LLCs (Limited Liability Companies) are becoming a more popular business entity for new companies. The LLC combines the limited owner liability of a corporation with the tax efficiency and flexibility of a partnership. Here, we take a look at what it is and how it compares to other business entities.
Owners – Owners of LLCs are called members. Members can be individuals, companies, or foreign entities.
Taxes – By default, an LLC is not taxed as a business entity. See “Taxing the LLC” for more.
Liabilities – members are typically not directly liable for the debts of an LLC.
Record Keeping – LLCs are required to submit annual state reports but aren’t required to hold annual shareholder meetings.
Management – LLC operation is flexible like a partnership. An operating agreement isn’t required but is recommended.
Taxing the LLC
To the federal government, an LLC is not a separate tax entity, so the business itself is not taxed. Instead, federal income taxes are passed through to members and paid through their personal income taxes. However, LLC must be classified as a corporation, partnership, or sole proprietorship by the appropriate annual return forms an file the appropriate return.
Weighing – The Pros & Cons
Compared to corporations, partnerships, or other business types, LLCs have a few key advantages and disadvantages.
- Fewer ownership restrictions
- Limited owner liability
- Less record-keeping
- Better profit-sharing
- Tax flexibility
- Owners subject to self-employment taxes
- Limited life if a member leaves
- Higher taxes and fees in some states
- Fewer benefits like group medical insurance
Setting Up an LLC in 8 Easy Steps
1. Choose a Name
The business name should follow these three guidelines:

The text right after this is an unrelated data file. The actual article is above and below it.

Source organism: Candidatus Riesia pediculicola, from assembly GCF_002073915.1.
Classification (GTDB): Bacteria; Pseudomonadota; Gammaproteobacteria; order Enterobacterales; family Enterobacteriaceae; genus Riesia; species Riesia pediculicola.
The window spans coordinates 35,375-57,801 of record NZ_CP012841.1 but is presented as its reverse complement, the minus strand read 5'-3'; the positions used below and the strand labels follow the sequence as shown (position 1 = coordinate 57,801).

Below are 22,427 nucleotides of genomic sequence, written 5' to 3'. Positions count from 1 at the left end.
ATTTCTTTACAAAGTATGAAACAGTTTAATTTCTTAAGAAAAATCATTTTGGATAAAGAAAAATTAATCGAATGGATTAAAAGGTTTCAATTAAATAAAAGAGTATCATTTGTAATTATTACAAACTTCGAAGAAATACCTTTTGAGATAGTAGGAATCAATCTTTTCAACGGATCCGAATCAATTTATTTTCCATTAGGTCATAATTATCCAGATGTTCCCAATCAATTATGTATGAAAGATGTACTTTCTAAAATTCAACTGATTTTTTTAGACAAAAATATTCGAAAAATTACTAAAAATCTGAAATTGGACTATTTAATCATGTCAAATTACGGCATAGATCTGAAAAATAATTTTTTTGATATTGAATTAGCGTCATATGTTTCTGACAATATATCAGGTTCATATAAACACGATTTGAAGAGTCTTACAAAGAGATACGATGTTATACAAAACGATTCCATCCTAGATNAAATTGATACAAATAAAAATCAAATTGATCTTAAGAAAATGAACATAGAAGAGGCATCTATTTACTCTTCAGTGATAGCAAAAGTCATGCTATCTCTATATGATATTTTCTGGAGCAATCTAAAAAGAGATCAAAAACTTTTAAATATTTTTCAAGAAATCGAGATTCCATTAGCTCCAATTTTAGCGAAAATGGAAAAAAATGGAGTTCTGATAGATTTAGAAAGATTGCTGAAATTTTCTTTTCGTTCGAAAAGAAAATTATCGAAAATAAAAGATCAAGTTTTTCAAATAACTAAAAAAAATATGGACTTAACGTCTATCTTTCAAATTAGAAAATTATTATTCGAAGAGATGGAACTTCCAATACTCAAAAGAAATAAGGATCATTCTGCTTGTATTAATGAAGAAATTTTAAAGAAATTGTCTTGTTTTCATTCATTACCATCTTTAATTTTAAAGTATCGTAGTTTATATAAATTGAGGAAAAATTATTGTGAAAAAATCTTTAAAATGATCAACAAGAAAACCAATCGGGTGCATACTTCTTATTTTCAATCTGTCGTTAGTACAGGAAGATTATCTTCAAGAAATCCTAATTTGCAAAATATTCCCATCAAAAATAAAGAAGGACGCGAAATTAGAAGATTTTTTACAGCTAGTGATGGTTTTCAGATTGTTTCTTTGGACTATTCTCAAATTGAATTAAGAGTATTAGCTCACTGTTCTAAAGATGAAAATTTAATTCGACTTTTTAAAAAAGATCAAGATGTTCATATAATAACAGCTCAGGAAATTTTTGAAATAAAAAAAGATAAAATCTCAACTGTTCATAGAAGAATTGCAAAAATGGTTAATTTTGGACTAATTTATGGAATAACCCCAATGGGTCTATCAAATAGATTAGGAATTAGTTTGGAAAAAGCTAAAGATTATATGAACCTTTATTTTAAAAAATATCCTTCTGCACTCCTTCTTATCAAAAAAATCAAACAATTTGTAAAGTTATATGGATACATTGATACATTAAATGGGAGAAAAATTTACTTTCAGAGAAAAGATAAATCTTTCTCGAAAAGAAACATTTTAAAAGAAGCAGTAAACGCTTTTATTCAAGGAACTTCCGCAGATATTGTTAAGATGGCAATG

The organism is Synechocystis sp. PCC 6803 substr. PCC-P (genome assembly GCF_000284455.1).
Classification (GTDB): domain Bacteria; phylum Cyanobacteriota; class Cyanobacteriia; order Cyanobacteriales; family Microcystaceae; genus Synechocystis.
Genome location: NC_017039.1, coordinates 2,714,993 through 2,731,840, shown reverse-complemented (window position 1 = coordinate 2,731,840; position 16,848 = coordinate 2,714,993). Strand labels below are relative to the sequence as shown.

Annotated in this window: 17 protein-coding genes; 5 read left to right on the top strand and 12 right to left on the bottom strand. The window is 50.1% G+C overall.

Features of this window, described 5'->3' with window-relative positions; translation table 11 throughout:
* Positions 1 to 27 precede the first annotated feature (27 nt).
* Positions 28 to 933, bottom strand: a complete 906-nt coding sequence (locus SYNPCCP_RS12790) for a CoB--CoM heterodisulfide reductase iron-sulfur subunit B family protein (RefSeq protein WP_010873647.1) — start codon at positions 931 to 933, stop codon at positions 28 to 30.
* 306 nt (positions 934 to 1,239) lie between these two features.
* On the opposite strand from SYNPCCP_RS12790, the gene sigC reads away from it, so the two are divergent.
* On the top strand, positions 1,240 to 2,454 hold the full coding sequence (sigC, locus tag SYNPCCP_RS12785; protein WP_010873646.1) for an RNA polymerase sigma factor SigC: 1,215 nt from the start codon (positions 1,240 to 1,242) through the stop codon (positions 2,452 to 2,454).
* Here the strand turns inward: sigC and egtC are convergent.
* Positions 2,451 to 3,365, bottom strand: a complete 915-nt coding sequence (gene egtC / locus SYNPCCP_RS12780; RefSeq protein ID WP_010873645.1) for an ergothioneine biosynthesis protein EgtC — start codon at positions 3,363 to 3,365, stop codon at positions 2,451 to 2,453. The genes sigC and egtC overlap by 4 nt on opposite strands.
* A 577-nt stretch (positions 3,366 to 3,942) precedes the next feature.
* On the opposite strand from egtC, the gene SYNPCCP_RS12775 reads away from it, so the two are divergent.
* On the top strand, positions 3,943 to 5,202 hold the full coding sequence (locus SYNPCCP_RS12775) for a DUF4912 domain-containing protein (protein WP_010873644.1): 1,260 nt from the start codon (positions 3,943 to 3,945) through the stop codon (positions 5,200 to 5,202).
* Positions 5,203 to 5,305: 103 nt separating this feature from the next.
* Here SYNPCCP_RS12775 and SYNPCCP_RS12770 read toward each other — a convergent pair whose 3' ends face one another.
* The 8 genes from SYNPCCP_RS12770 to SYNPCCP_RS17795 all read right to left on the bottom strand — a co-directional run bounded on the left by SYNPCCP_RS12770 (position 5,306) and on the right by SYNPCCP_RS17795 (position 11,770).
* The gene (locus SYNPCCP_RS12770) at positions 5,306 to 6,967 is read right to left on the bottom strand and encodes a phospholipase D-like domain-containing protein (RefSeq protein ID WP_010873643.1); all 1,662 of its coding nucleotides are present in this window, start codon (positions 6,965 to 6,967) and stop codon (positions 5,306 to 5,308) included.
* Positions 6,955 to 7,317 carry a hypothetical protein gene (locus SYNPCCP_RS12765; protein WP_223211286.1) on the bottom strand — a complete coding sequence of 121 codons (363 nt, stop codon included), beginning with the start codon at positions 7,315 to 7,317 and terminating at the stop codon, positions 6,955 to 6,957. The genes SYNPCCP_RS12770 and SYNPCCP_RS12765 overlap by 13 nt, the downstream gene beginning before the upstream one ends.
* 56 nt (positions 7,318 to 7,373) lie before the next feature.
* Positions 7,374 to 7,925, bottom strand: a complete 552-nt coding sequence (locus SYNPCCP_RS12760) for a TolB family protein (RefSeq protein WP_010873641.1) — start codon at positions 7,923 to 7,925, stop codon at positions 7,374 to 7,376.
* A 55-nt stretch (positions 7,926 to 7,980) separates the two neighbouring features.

- Must be different from an existing LLC in the state
- Must indicate it’s an LLC
- Must not include words restricted by your state (such as “bank” or “insurance”)
2. Get Registered:
Some states require more registration forms than others.
3. Draft an Operating Agreement:
Though not requires in all stated, they’re recommended. Include the following details:
- Member’s percentage ownership
- Rights and responsibilities
4. Get Licenses and Permits
You’ll need different business licenses and permits based on the industry, state, and the locality once the business is registered.
5. Seek a Lawyer’s Approval
A lawyer isn’t required to set up an LLC in most cases, but its’s good to have one look over paperwork and the agreement.
6. Get it in Writing
Document major proceedings or procedures (such as an annual meeting) to help protect LLC status.
7. Announce Your Business
Some states required LLCs to publish a statement of formation in the local newspaper.
8. Learn The Fees
Stay up-to-date on what you can expect to pay in taxes and annual fees, which can vary dramatically by state. Work with an accounting professional to help you stay on top of everything.